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Daily Inspiration: Meet Malory Ruesch

Today we’d like to introduce you to Malory Ruesch.

Hi Malory, can you start by introducing yourself? We’d love to learn more about how you got to where you are today?
LISTEN HERE (this will help with much more detail):

Growing up, my childhood was difficult. My father didn’t want me, and my mother was an alcoholic. We moved around often, mostly in hotels, or friends’ homes.

As I got into high school, my home life was still a struggle, but I found peace through school activities. I joined the cheer team, yearbook committee, honor society, and student council.

I was a straight-A student that no one knew was broken completely on the inside. A young girl who never had a place to call home or believed she was loved. How could anyone love a girl that not even her own father wanted? I was scheduled to graduate early but easily fell into the need to fit in, be a part of, and be accepted by my new college friends.

A straight-A student with multiple scholarships…. so quickly fell into addiction’s grasp. My grades dropped, and so did my need to succeed. My inner child didn’t know how to heal, so alcohol and drugs became my coping mechanism. Alcohol turned to weed, weed to oxycodone, oxycodone to heroin, and eventually meth.

I was unaware that the things guiding me in this direction were the things within me undealt with. By the end of 2012, I was a full-blown heroin addict. By May of 2013, I was arrested for the first but not the last time. I did a week in jail, finally got clean, and my mother bailed me out on the stipulation I move back home. I agreed.

While I was packing my things, I noticed SWAT left drugs and the evidence against me behind. Within three months, I spiraled further into my addiction. By August of 2013, I was arrested on 15 felonies and 13 misdemeanors and faced nearly 30 years in prison at the age of 19 years old. I was offered treatment in many forms: Drug court, Inpatient, outpatient, etc.

I failed each one for one reason or another. (I wasn’t dealing with what I was running from. Addiction is an effect, there is always a cause). In November 2014, my sentencing date arrived. Finally, after being told I was a lost cause by many therapists and treatment facilitators that gave up on me, I was ready to either take my life or go to prison. I no longer saw the value of my presence and believed no one else did either.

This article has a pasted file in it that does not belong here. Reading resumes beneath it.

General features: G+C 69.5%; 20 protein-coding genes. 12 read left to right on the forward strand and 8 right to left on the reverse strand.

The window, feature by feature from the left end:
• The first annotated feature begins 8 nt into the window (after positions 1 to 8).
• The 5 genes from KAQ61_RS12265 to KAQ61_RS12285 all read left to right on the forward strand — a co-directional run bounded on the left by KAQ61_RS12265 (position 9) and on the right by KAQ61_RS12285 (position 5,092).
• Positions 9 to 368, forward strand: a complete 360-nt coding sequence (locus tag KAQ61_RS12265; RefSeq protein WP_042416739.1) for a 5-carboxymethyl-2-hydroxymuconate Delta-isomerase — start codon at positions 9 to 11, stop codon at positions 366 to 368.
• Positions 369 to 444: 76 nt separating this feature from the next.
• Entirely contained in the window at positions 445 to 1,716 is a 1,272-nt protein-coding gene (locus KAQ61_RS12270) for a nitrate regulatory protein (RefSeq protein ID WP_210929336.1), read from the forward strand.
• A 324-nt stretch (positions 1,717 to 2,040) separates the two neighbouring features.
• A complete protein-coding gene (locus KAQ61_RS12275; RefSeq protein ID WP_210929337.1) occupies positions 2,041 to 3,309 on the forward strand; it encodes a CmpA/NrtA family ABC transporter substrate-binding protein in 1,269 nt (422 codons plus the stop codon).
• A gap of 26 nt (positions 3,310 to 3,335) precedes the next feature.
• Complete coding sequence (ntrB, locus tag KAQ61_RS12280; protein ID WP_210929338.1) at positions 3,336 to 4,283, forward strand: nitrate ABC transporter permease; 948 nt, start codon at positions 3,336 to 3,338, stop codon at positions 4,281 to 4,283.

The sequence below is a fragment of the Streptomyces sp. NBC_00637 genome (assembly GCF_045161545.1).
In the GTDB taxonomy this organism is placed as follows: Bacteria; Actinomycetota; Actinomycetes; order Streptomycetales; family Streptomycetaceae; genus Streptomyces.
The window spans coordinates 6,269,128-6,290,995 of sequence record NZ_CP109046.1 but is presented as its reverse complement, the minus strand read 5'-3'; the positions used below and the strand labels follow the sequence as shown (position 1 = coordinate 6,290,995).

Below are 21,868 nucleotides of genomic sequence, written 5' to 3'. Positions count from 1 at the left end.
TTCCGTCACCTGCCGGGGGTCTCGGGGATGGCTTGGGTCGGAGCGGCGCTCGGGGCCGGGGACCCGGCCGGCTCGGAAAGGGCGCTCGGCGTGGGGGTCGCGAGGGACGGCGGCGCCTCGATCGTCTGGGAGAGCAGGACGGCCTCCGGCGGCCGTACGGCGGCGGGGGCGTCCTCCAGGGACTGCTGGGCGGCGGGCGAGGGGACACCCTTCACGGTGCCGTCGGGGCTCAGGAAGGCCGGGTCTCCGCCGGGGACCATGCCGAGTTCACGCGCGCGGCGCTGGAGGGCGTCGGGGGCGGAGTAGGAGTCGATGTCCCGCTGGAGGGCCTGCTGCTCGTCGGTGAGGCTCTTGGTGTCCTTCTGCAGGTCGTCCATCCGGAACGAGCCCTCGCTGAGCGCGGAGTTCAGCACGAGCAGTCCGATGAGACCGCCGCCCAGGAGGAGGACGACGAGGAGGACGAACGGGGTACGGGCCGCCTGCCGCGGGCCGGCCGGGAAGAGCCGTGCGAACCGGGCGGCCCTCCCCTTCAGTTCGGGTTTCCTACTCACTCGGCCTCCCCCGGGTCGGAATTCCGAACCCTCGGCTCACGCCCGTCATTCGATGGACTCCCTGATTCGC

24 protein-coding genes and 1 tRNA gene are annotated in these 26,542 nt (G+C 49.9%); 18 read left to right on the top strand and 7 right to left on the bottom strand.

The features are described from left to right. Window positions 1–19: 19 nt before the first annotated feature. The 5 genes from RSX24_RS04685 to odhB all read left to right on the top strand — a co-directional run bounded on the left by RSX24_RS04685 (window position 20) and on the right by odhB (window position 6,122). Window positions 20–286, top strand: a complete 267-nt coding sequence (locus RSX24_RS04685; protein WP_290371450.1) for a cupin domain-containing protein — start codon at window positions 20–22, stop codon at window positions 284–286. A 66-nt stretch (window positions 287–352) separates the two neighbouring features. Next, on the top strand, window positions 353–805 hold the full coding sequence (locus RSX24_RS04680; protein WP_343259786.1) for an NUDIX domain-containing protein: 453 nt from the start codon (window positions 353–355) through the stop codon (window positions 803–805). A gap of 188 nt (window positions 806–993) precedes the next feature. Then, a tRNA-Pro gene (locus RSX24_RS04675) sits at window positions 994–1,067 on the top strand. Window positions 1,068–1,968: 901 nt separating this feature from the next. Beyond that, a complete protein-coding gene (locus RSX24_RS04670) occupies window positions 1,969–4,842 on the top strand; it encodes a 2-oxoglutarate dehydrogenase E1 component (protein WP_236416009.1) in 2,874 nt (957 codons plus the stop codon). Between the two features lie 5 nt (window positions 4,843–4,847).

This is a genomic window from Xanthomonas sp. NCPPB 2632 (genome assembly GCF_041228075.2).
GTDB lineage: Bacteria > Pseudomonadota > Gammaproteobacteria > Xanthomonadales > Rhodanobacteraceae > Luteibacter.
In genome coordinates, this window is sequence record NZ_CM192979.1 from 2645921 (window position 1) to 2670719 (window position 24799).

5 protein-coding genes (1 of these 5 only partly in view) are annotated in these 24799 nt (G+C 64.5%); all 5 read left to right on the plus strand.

That day in the courtroom, I stood at the podium and accepted my fate. Wondering how I got to this point… As the judge was about to sentence me to prison, a man came through the courtroom door. He asked to speak with the judge and prosecution. I didn’t know who this man was.

The judge looked at me after about 30 minutes and said “Malory, I’m not sure what Chuck Marshall can do for you that I haven’t already tried, but I’m going to give him the chance. I am sentencing you to three-year, private probation with a ZERO tolerance.”

I was released that day to go home. Chuck Marshalls with OMS probation told me he would meet with me in a couple of weeks. I did what any addict would have done. Once again, used. The next day, I receive a call from Chuck. He asks me to come into his office. It was obvious I was high.

I arrive and sit at his desk. He takes one look at me and grabs a paper from his fax to start filling it out in silence.
I ask him what it is and he tells me it’s the incompliance report for the judge, and I was going to prison.

I start bawling. Chuck stands up in anger, banging his hands on the desk, and asks “WHAT THE HELL DO I HAVE TO DO TO GET YOU TO CHOOSE TO LIVE??” We sit there in silence as I process my answer. “I want to be inspired into recovery, not punished,” I cry.

Chuck takes a minute to think, and rips up the report. Then tell me that he wants me to find my way again. He had been following my story for a while and believes that I am not a lost cause.

From that day, he made me promise to call him every day. If he answered, we would talk about how my day went. If he didn’t then I was required to leave a one-minute voicemail. This would tell him two things:

1. That I’m alive.

2. If I’m high.

For the next six months, not only did I stay clean, but I built a relationship with someone who believed in me more than anyone ever had. He became a father figure that inspired me every day to want to choose to live. He helped heal the little girl within me. After the six-month check-ins, he told me It was time TO START LIVING.

I enrolled in school for my bachelor’s. So badly I wanted to be in healthcare but because of my record, there seemed to be no possible way. Chuck encouraged me to go for it if that’s what my heart wanted. Although confused, I trusted his advice more than anyone.

I got a job and started doing what made me happy. I rented a room from a man who became my best friend and attended all of my therapy with me. He became my biggest supporter in living the best life. His family understood my situation and loved me through it. My mom got sober, and we started celebrating recovery together.